Published Online: March 21, 2001
Published in Print: March 21, 2001, as Sports

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N.Y.C. Flunks PE: Students in New York City public schools are being shortchanged in physical education and interscholastic sports, says a report detailing the decline of physical education offerings in the nation's largest school system.

The 122-page report, "Hit or Miss: Fitness and Sports Opportunities in the New York City Public Schools," describes a 1.1 million- student system where physical education resources have dwindled dramatically.

The report by Educational Frameworks Inc., a New York-based research and consulting firm, was prepared for New Visions for Public Schools, an education reform group that works to raise student-achievement levels in the city.

In the past 10 years, the report notes, the number of physical education teachers in the system has remained the same despite an enrollment increase of 200,000 students. The researchers received survey results from one- third of the system's schools. Among the report's findings:

•Forty-one percent of elementary schools and 23 percent of high schools do not provide regular physical education classes.

•The pupil-teacher ratio for physical education is 730-to-1 in elementary schools.

•Only about one in 10 high school students gets to play on a competitive-sports team—the lowest participation rate of any major school district in the country, according to the report.

•Most physical education teachers in New York elementary schools are not trained in physical education and don't have the trained supervision required by state regulations.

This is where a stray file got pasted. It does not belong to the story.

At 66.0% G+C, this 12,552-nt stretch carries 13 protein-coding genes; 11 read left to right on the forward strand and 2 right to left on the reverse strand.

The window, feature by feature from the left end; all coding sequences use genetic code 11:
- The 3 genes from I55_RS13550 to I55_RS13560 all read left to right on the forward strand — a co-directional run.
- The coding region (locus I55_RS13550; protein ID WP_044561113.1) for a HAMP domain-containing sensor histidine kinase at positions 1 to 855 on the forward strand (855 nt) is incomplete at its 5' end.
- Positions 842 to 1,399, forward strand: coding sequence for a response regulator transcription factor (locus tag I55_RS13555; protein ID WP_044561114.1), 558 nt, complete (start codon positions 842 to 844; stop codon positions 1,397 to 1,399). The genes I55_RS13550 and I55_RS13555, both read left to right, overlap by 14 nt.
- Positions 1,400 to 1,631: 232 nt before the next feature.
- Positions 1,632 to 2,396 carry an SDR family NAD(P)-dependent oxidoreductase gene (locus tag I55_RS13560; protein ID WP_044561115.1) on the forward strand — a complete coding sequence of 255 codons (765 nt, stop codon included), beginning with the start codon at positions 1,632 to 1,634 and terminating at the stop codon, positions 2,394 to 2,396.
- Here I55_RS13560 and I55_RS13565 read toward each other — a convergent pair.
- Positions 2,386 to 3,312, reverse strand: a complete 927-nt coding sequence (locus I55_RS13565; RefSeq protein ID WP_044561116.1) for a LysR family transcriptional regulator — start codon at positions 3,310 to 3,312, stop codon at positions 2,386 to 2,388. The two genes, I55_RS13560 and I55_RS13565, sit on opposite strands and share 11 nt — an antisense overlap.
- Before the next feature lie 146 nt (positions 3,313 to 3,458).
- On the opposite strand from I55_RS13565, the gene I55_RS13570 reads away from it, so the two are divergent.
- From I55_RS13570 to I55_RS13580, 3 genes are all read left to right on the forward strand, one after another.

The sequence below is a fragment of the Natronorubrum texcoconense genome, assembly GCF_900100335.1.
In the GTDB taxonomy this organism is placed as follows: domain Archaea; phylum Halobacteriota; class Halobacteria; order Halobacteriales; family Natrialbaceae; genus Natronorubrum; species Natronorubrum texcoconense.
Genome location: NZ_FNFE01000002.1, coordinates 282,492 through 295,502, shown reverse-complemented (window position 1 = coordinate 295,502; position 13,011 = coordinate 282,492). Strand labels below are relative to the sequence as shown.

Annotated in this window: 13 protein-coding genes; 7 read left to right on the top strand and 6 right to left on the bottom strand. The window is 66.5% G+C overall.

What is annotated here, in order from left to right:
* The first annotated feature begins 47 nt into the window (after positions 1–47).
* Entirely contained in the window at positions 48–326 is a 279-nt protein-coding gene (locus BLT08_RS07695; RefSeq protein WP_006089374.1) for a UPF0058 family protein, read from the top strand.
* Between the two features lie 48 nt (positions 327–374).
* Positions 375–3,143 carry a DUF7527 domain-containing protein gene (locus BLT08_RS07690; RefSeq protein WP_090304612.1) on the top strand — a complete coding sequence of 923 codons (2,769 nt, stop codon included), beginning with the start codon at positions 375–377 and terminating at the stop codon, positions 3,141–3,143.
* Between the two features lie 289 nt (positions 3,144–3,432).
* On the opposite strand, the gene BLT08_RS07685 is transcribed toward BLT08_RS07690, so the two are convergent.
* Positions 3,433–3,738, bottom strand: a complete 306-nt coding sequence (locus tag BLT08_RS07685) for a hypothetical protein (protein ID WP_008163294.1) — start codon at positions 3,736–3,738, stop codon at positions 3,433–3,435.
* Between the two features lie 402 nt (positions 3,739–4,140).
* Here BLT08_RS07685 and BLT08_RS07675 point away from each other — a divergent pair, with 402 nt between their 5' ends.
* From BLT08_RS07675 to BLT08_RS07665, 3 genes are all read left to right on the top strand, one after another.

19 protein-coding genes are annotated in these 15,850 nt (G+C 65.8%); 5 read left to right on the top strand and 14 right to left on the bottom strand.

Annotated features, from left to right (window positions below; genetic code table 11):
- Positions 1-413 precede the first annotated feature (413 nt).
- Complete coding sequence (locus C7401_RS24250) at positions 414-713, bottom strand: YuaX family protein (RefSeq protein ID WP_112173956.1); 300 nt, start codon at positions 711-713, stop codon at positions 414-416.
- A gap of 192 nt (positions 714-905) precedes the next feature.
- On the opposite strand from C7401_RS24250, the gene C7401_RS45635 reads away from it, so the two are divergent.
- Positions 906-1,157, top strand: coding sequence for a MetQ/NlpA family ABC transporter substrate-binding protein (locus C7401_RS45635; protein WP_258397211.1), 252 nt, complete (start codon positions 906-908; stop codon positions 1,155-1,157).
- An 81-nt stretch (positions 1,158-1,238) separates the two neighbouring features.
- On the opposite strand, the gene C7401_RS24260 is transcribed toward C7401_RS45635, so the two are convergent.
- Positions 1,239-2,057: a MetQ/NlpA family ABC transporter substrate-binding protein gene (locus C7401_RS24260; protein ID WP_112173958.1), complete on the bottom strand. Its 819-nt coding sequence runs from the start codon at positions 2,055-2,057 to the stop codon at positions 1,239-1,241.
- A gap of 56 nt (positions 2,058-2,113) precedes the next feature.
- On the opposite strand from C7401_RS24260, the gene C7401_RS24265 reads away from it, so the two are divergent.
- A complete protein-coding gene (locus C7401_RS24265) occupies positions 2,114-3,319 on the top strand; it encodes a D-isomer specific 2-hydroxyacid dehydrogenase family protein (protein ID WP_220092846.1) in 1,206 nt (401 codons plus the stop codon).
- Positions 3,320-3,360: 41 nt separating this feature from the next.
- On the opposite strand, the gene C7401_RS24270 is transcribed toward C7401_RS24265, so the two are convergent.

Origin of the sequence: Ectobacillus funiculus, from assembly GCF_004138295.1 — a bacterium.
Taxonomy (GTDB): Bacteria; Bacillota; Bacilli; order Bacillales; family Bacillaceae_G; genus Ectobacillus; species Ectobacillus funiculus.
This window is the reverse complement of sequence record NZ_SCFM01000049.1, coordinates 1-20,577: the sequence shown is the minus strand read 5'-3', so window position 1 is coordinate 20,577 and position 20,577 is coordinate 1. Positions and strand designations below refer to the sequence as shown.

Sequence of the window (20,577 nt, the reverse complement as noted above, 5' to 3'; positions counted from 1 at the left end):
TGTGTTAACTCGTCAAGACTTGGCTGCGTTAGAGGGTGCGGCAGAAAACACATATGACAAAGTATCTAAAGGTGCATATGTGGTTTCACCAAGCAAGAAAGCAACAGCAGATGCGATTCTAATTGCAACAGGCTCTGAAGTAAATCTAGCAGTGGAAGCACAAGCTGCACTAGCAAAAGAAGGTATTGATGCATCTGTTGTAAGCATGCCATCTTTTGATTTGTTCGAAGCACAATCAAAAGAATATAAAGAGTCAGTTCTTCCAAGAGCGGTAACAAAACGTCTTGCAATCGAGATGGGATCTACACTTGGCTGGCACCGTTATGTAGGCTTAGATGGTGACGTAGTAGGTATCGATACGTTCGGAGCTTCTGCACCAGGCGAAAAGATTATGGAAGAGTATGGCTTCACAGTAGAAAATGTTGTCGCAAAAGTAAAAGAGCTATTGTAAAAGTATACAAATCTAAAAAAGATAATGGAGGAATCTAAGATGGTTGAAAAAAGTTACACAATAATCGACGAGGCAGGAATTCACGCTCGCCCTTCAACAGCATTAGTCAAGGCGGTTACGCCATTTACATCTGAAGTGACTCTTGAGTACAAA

"The long history of neglect of fitness and sports in the public schools requires a strong message from civic and educational leaders," said Nancy Lederman, the report's author.

The current condition of physical education and sports programs, the report says, dates to drastic budget cuts in the 1970s. The scale-back continued into the early 1990s, when the school system's office of health, physical education, and school sports, which served as a clearinghouse for information on curriculum and practices, was dismantled.

Recommendations from the report range include monitoring the implementation of learning standards in physical education and recruiting more physical education teachers.

New York school officials did not return telephone calls seeking comment.

Highlights of the report, "Hit Or Miss: Fitness and Sports Opportunities in the New York City Public Schools," are available from New Visions for Public Schools, or can be obtained by calling New Visions for Public Schools at (212) 645-5100, ext. 3020, or by visiting the group's Web site at www.newvisions.org/news.html.

—John Gehring

Vol. 20, Issue 27, Page 10

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